Area of Operations: Penobscot Bay, Maine, Gulf of Maine, United States, North America, North Atlantic
Dates: July 25, 2009 to July 31, 2009
Chief scientist: Walter Barnhardt
Laura Brothers, University of Maine
Objectives: Complete high-resolution seismic survey of pockmark field. Sub-bottom only with EdgeTech 424 in primary study area.
Type of Activity: Seismic profiling;
Information to be derived: Seismic stratigrapic framework of pockmark field
Summary: From July 24-31, 2009 the USGS Woods Hole Science Center's Sea Floor Mapping Group, aboard the R/V RAFAEL, collected 66 lines (totaling 192 km) of seismic reflection profile data in the Belfast Bay, ME pockmark field. Personnel included Emile Bergeron, William Danforth, Barry Irwin, and USGS volunteer and Principal Investigator Laura Brothers. Lines were collected with an east-west orientation every 200 m over 29 km2. Tie lines were collected perpendicular to the survey lines. In the northwest quadrant of the survey area, tie lines were collected at 200 m spacing to further resolve the geometry of seismic reflectors of interest (i.e. a proposed methane sourcebed, and paleo pockmarks). Seismic reflection profile data were collected using an EdgeTech FSSB 424 seismic profiling system operating at frequencies of 4-24 kHz. The data were acquired in EdgeTech Discover program, and saved in EdgeTech's JSF format. The data were then converted to SEG-Y format using custom USGS software. Data were processed in SioSeis, SeismicUnix, and will later be interpreted in Landmark Graphics software. Our objective was to gather seismic data where we had already acquired swath bathymetry data, but did not have corresponding subsurface data. In this latest initiative we identified seismic reflectors observed in other previously surveyed portions of the field. We found that recently mapped surficial flute-like features located in the southern portion of the field are structurally controlled by irregular bedrock. We observed the southern terminus of a proposed organic layer, potentially representing a sea-level lowstand, and identified potential coring sites. Also, subsurface data suggest that paleo pockmarks or failure features may exist at the Holocene/Pleistocene unconformity in the periphery of the main channel. This is the first time any such features have been observed and the geometry of the reflectors must be further examined to confirm the validity of this interpretation. With survey 09037 we completed a multiyear project that characterizes the spatial, morphological, and subsurface variability of the field.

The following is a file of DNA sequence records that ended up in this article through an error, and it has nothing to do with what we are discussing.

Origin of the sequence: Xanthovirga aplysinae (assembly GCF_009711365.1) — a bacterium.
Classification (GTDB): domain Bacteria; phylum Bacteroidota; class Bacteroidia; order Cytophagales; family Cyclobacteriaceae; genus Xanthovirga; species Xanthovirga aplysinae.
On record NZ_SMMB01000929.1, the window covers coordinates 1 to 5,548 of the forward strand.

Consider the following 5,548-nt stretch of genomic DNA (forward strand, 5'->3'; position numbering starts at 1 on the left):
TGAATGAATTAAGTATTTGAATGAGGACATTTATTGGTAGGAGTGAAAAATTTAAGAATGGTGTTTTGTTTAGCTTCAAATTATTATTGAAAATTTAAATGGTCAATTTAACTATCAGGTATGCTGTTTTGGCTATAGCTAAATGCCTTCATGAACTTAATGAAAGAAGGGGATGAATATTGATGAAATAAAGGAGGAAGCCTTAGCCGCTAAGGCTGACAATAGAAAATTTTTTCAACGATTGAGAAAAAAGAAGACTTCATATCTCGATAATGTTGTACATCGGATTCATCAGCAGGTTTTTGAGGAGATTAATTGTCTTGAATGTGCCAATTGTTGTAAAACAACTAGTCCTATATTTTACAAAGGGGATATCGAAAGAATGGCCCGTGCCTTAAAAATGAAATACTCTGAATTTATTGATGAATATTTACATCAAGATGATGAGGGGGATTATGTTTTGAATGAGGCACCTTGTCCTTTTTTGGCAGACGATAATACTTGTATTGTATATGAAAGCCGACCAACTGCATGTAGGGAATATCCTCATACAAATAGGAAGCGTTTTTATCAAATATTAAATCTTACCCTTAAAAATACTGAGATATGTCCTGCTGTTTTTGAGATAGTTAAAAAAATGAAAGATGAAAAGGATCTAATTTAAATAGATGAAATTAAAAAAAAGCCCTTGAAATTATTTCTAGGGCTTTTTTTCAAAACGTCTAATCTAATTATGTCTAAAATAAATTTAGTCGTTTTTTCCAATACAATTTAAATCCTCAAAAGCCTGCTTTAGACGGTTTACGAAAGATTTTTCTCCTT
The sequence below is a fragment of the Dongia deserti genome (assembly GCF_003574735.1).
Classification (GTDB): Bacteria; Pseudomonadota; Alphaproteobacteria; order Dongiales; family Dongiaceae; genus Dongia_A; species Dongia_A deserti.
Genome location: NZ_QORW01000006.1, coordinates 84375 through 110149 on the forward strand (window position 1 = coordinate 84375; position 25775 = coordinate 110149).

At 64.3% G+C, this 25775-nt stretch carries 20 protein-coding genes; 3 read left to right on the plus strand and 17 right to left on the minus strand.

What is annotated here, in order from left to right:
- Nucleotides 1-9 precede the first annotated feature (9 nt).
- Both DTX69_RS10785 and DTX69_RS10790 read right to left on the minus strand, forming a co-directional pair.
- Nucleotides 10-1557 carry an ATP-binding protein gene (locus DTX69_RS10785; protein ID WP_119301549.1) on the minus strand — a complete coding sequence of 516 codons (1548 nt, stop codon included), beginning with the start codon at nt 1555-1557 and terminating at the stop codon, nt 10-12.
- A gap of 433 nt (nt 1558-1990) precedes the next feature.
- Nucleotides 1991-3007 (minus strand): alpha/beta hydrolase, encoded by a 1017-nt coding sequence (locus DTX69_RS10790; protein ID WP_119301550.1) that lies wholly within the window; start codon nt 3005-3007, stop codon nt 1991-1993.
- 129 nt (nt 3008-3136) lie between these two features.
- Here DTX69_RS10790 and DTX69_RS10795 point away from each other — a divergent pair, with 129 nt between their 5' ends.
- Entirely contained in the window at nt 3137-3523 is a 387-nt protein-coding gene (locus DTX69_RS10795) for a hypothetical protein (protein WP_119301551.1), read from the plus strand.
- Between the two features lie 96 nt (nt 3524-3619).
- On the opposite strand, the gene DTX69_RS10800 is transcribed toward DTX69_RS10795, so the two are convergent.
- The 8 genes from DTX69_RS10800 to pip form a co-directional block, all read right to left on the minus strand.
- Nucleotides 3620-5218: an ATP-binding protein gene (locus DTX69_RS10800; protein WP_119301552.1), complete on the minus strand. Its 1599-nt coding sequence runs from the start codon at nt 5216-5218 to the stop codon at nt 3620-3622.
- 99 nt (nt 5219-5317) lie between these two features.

Contact: Brian Andrews (firstname.lastname@example.org)